School for Social Work
Social service-Religious aspects, Psychology and religion, Psychotherapy patients-Religious life, Psychotherapist and patient, Spirituality, Sin, Religion, Theologoy
The United States is a remarkably religious nation. It is inevitable that clinical social workers will encounter clients whose self understanding has been shaped, or impacted, troubled and or soothed by their faith. Our religiously minded clients need us to be able to speak to the questions of deep meaning their faiths challenge and answer. Yet, we are not clergy. We have a different and important role. Moreover we may be atheists ourselves. In addition we live in a religiously pluralistic country. There is no single faith language that can accommodate all religious people. Even if a social worker were able to speak a given faith with eloquence they could not hope to be equally articulate in all religions. Fortunately, there are theories in the psychoanalytic tradition that will allow the social worker to frame questions of deep meaning in a way that will resonate with religiously concerned clients while preserving the essentially non religious character of our clinical work. This thesis is a cross-disciplinary approach utilizing particular theology and psychodynamic theories toward working with religious clients.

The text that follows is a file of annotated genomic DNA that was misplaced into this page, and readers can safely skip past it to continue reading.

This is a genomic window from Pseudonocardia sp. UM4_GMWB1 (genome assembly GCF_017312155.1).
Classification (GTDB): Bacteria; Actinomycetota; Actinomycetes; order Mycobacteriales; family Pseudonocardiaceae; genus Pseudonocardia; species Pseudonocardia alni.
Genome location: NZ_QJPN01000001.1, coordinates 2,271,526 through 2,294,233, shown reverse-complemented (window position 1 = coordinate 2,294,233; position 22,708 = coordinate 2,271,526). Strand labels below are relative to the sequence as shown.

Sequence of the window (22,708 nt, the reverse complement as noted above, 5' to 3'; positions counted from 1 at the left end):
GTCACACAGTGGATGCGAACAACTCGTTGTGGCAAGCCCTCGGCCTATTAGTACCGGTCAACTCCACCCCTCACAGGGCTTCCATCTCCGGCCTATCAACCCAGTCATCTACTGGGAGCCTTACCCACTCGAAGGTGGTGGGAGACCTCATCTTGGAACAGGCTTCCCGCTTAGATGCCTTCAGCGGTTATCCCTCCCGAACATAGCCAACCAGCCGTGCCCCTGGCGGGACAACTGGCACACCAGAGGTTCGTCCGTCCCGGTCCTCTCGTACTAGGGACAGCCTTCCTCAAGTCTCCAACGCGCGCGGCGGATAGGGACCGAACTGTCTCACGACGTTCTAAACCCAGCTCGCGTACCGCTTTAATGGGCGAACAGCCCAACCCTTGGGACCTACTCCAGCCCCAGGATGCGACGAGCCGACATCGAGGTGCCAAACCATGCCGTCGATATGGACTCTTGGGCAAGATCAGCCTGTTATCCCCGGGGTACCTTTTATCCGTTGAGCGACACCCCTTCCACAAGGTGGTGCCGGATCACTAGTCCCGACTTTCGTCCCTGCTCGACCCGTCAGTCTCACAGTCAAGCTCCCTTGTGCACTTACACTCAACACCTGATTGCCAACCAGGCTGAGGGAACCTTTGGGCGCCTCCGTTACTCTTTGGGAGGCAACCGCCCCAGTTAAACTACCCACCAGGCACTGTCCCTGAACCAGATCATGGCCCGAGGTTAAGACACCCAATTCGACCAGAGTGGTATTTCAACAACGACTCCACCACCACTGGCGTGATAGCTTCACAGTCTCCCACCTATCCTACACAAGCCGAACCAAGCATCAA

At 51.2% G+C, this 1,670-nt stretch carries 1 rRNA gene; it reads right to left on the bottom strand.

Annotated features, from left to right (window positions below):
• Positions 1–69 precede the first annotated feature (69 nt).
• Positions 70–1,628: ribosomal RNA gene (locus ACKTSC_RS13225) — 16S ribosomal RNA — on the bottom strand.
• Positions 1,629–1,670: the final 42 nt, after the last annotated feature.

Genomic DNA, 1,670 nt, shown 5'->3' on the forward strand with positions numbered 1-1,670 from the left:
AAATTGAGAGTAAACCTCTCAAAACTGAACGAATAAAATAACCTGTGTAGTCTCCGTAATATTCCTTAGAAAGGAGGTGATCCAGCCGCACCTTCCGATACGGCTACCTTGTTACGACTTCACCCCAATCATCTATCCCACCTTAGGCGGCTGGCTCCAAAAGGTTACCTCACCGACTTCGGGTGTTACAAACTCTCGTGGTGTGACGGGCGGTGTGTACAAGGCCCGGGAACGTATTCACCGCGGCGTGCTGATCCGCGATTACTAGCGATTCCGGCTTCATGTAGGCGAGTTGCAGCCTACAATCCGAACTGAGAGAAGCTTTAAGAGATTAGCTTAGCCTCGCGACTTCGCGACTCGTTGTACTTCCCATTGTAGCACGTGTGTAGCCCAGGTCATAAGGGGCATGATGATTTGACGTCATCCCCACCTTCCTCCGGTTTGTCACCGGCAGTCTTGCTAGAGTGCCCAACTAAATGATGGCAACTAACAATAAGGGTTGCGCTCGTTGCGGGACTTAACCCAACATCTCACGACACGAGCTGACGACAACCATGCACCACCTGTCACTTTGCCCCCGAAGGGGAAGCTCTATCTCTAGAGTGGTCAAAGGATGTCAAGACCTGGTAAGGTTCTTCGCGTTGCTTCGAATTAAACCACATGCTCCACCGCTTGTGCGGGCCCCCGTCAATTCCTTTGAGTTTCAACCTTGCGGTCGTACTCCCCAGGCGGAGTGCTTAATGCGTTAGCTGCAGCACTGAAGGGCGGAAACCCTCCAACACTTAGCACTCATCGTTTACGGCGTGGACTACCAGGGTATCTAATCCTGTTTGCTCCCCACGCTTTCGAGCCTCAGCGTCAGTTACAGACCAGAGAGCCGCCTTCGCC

Fitzgerald, Kelli L., "Sin in therapy : a cross disciplinary approach toward working with religious clients" (2013). Masters Thesis, Smith College, Northampton, MA.